Introduction: The Speedotron 1005 Strobe Pack
Speedotron, the Chicago-based American maker of tank-like studio lighting products, does not often roll out a new product. For the faithful Speedo-users of the world, it’s an exciting occurrence, then, when a product is updated with new features. What we have here, in the Speedotron 1005, is the company’s newest product and one that offers some welcome updates to Speedotron’s classic line of studio strobes.
It is a compact box, smaller than the company’s 1200W/s 1205CX pack and bigger than the 800W/s 805 pack it has replaced. It is light weight, robust, and relatively powerful for its size – not to mention modestly priced at around $850. Is this an affordable alternative to the Profoto Acute or Broncolor Senso? Read on for our detailed introduction:
The Speedotron 1005 strobe pack offers 1000W/s in three channels. Between three channels and four lamp outlets, the pack offers a range of symmetric and a-symmetric power distribution options, as well as a master dial for up to two and a half stops of dial down power. In traditional Speedotron form, Channel C offers double power, 500W/s in this case, while channels B and double-outlet channel A offer 250W/s each. Power distribution options include 4-plug symmetry, A+B+C, three separate channels, A/B/C, and the separation of Channel A, A/B+C. By strategically placing plugs, switches, and a knob, it’s possible to reach from 1000W/s down to 44W/s (22W/s each with two heads in Channel A). The single dial-down knob offers quarter stop detentes.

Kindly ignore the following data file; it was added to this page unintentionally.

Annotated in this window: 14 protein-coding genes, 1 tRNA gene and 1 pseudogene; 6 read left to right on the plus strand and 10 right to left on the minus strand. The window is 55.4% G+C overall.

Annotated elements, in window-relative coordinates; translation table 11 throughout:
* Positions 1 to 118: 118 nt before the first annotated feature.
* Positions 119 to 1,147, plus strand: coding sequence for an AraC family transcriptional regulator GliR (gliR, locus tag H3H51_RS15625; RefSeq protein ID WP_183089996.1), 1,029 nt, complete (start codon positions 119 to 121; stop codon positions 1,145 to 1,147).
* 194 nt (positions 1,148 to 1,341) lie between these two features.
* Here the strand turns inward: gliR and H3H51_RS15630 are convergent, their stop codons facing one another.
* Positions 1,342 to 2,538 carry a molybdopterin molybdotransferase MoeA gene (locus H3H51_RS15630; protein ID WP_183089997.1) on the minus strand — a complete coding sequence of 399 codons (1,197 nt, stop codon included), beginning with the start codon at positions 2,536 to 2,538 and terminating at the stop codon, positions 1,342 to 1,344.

The interface includes classic, hefty switches that firmly snap into place and a firm-turning dial-down knob. The case is a solid and nicely finished metal box with no frills. There is no rubber cushioning, no ventilation, and no complexity. Large screw heads are visible along the pack’s flanks and at various points on the top control face. It is feels lighter than both the smaller 805 and bigger 1205CX, though retains the stout Speedotron feel.
The 1005 has Speedotron’s more recent black-ringed light plugs that firmly accept cables, new and old, and allows recent plugs with locking rings to click into place. Sync connection is via a 1/4″ input that – with its low voltage – can be plugged directly to a camera, meter, or radio slave. Remove the sync plug and the 1005 defaults automatically to an optical slave. The pack has no internal radio receiver.